Sleepless nights can lead to risky behavior
March 24, 2011
Researchers at UC Berkeley and Harvard Medical School have found that the same neural pathway that stimulates feelings of euphoria, reward, and motivation after a sleepless night may also lead to risky behavior, says Matthew Walker, associate professor of psychology and neuroscience.
The researchers used functional magnetic resonance imaging (fMRI) to study the brains of 27 young adults, half of whom got a good night’s rest and the other half of whom pulled an all-nighter. Brain scans of the participants who pulled all-nighters showed heightened activity in the mesolimbic pathway, a brain circuit driven by dopamine, which is a neurotransmitter that regulates positive feelings, motivation, sex drive, addiction, cravings and decision making.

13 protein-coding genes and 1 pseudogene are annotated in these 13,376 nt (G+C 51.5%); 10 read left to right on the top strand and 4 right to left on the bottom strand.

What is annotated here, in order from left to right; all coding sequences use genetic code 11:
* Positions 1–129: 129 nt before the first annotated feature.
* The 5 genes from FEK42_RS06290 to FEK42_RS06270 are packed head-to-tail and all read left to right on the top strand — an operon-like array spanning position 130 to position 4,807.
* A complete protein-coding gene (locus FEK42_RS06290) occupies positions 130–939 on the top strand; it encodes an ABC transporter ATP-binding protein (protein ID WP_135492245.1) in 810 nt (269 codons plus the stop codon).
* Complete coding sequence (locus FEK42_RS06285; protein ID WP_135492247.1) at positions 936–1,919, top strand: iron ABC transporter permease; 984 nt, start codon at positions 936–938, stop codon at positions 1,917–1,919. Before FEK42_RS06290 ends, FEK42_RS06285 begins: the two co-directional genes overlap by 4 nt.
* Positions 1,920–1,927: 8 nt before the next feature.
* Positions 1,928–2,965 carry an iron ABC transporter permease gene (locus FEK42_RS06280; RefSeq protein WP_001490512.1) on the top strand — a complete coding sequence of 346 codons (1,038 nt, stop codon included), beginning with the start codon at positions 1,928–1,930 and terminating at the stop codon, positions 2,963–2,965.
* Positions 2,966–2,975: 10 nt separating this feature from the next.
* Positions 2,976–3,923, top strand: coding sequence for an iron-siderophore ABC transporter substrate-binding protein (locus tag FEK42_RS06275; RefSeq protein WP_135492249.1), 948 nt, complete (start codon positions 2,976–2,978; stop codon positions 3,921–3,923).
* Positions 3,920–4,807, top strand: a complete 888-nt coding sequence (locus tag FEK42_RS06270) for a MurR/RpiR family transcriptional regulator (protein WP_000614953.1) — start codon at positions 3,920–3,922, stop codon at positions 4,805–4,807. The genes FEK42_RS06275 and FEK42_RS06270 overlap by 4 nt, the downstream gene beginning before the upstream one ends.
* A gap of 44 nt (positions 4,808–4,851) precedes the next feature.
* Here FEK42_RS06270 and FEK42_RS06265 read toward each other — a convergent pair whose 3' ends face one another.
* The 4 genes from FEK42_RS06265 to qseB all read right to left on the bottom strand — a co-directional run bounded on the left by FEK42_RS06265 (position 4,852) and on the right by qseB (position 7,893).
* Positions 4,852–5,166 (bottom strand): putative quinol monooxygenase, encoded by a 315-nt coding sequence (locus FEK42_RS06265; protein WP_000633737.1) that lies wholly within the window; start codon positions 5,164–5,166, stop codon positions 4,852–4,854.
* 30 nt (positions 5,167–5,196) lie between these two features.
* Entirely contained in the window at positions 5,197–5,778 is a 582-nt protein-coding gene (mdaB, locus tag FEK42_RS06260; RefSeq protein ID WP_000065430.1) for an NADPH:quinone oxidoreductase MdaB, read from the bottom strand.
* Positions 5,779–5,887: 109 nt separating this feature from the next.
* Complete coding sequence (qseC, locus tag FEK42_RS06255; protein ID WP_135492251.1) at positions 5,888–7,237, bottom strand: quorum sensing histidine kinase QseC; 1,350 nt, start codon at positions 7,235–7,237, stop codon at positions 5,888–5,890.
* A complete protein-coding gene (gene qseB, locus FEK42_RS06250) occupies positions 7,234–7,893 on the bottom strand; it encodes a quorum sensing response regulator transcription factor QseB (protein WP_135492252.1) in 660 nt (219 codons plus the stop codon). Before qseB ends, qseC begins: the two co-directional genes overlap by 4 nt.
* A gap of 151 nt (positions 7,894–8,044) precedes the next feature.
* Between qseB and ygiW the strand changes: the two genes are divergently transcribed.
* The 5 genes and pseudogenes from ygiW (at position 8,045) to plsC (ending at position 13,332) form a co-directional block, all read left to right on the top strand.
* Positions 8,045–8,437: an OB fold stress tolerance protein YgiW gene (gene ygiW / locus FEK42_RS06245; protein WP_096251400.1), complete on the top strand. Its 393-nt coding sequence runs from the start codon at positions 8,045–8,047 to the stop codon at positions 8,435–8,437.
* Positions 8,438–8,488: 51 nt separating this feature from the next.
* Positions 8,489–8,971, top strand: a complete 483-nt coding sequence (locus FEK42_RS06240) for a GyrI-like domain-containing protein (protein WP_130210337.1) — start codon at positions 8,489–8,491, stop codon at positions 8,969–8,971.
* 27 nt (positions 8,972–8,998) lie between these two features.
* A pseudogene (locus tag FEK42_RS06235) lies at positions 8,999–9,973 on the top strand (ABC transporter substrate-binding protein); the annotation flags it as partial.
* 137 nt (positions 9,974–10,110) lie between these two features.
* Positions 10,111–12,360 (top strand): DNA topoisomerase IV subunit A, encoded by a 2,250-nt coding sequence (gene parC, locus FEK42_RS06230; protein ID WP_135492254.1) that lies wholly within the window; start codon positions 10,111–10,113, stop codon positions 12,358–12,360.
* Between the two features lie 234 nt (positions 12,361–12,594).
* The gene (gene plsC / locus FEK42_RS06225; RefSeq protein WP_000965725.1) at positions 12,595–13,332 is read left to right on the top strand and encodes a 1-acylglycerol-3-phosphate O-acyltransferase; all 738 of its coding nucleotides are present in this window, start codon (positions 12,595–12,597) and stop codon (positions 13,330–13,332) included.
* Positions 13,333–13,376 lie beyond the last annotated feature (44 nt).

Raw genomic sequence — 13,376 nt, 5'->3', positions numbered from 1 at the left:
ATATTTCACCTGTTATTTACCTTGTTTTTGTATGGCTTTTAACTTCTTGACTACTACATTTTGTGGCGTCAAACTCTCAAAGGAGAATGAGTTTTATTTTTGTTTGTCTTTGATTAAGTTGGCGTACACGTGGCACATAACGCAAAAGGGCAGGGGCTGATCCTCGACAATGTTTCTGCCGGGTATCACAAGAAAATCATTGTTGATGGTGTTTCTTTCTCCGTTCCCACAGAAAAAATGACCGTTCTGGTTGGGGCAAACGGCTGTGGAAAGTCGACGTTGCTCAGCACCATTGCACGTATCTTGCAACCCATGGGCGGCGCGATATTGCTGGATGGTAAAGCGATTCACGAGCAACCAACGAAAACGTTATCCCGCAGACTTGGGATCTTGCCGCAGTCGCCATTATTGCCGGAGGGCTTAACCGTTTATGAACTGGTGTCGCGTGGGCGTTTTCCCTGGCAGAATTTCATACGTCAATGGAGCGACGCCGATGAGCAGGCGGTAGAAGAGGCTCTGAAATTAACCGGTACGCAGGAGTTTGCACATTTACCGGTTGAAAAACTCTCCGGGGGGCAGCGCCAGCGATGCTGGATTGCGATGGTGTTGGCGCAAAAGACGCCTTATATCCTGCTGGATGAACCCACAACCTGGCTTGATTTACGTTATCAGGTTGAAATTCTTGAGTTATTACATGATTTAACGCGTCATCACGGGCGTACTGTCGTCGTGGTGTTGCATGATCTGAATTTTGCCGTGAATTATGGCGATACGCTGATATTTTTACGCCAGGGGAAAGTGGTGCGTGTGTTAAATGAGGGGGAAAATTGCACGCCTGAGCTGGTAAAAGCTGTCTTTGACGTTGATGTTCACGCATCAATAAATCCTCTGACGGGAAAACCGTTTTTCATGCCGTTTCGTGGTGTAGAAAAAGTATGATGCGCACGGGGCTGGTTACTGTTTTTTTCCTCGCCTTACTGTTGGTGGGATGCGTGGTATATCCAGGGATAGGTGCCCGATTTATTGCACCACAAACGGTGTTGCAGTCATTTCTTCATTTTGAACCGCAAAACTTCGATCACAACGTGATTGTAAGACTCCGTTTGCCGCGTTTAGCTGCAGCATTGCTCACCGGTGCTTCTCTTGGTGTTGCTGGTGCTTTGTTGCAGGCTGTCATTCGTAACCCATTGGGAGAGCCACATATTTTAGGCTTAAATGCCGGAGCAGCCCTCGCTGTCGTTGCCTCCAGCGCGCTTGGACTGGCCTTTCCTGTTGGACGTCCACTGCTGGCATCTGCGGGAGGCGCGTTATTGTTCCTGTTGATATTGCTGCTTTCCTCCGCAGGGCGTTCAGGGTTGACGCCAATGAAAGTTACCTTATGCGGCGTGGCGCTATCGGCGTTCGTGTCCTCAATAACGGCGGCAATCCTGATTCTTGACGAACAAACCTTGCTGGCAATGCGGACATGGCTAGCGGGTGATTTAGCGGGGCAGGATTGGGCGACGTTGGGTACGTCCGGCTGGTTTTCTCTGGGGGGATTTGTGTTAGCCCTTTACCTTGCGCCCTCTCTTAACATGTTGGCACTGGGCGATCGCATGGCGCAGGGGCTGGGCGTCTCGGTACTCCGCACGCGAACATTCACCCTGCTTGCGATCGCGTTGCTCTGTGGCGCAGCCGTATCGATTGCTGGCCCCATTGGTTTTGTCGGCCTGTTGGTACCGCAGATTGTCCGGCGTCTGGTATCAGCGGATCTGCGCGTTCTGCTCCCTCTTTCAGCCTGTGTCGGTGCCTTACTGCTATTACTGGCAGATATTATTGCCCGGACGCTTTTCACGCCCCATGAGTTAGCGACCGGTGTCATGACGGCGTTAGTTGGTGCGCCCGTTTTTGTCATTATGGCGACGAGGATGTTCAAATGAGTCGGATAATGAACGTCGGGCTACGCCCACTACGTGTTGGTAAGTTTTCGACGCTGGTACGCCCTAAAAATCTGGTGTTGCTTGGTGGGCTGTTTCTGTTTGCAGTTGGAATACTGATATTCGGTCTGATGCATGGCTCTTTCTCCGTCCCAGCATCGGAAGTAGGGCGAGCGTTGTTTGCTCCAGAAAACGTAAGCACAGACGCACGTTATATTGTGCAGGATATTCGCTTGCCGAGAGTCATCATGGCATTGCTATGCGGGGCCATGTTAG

The findings build upon previous research by Walker and his team that shows sleep deprivation shuts down the brain’s key planning and decision-making regions — namely the prefrontal cortex — while activating more primal neural functions, such as the fight-or-flight reflex in the amygdala region of the brain.
A bias toward the positive, potentially linked to a short-term boost in dopamine levels, may seem advantageous, but it can be detrimental if people make impulsive decisions because they’re feeling overly optimistic, says Walker.
Their work appears March 22 in the Journal of Neuroscience.
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